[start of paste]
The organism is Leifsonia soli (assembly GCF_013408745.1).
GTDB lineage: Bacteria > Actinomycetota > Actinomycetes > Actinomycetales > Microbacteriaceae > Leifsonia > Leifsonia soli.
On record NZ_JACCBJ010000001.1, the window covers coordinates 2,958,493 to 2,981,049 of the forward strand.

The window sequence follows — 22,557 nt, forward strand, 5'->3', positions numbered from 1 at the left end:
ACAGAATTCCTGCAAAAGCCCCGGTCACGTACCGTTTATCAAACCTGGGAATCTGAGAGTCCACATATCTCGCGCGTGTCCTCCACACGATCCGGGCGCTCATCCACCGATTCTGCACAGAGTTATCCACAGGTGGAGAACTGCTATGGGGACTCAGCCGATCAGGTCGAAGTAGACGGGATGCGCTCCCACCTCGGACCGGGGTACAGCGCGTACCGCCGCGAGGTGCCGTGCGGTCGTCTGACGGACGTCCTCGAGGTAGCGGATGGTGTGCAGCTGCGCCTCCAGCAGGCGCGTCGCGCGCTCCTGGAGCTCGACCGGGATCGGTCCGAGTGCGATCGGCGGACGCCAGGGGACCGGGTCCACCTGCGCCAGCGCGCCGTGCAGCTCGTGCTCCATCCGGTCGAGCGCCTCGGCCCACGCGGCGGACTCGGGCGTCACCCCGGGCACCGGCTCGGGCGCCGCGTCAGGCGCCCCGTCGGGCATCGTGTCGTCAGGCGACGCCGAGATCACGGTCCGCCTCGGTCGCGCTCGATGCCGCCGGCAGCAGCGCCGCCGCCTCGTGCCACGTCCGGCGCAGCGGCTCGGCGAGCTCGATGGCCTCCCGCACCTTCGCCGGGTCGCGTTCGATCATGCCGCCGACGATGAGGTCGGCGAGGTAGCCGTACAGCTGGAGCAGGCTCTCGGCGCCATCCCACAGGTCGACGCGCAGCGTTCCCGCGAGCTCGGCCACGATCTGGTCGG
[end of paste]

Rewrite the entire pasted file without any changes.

The organism is Leifsonia soli (assembly GCF_013408745.1).
GTDB lineage: Bacteria > Actinomycetota > Actinomycetes > Actinomycetales > Microbacteriaceae > Leifsonia > Leifsonia soli.
On record NZ_JACCBJ010000001.1, the window covers coordinates 2,958,493 to 2,981,049 of the forward strand.

The window sequence follows — 22,557 nt, forward strand, 5'->3', positions numbered from 1 at the left end:
ACAGAATTCCTGCAAAAGCCCCGGTCACGTACCGTTTATCAAACCTGGGAATCTGAGAGTCCACATATCTCGCGCGTGTCCTCCACACGATCCGGGCGCTCATCCACCGATTCTGCACAGAGTTATCCACAGGTGGAGAACTGCTATGGGGACTCAGCCGATCAGGTCGAAGTAGACGGGATGCGCTCCCACCTCGGACCGGGGTACAGCGCGTACCGCCGCGAGGTGCCGTGCGGTCGTCTGACGGACGTCCTCGAGGTAGCGGATGGTGTGCAGCTGCGCCTCCAGCAGGCGCGTCGCGCGCTCCTGGAGCTCGACCGGGATCGGTCCGAGTGCGATCGGCGGACGCCAGGGGACCGGGTCCACCTGCGCCAGCGCGCCGTGCAGCTCGTGCTCCATCCGGTCGAGCGCCTCGGCCCACGCGGCGGACTCGGGCGTCACCCCGGGCACCGGCTCGGGCGCCGCGTCAGGCGCCCCGTCGGGCATCGTGTCGTCAGGCGACGCCGAGATCACGGTCCGCCTCGGTCGCGCTCGATGCCGCCGGCAGCAGCGCCGCCGCCTCGTGCCACGTCCGGCGCAGCGGCTCGGCGAGCTCGATGGCCTCCCGCACCTTCGCCGGGTCGCGTTCGATCATGCCGCCGACGATGAGGTCGGCGAGGTAGCCGTACAGCTGGAGCAGGCTCTCGGCGCCATCCCACAGGTCGACGCGCAGCGTTCCCGCGAGCTCGGCCACGATCTGGTCGG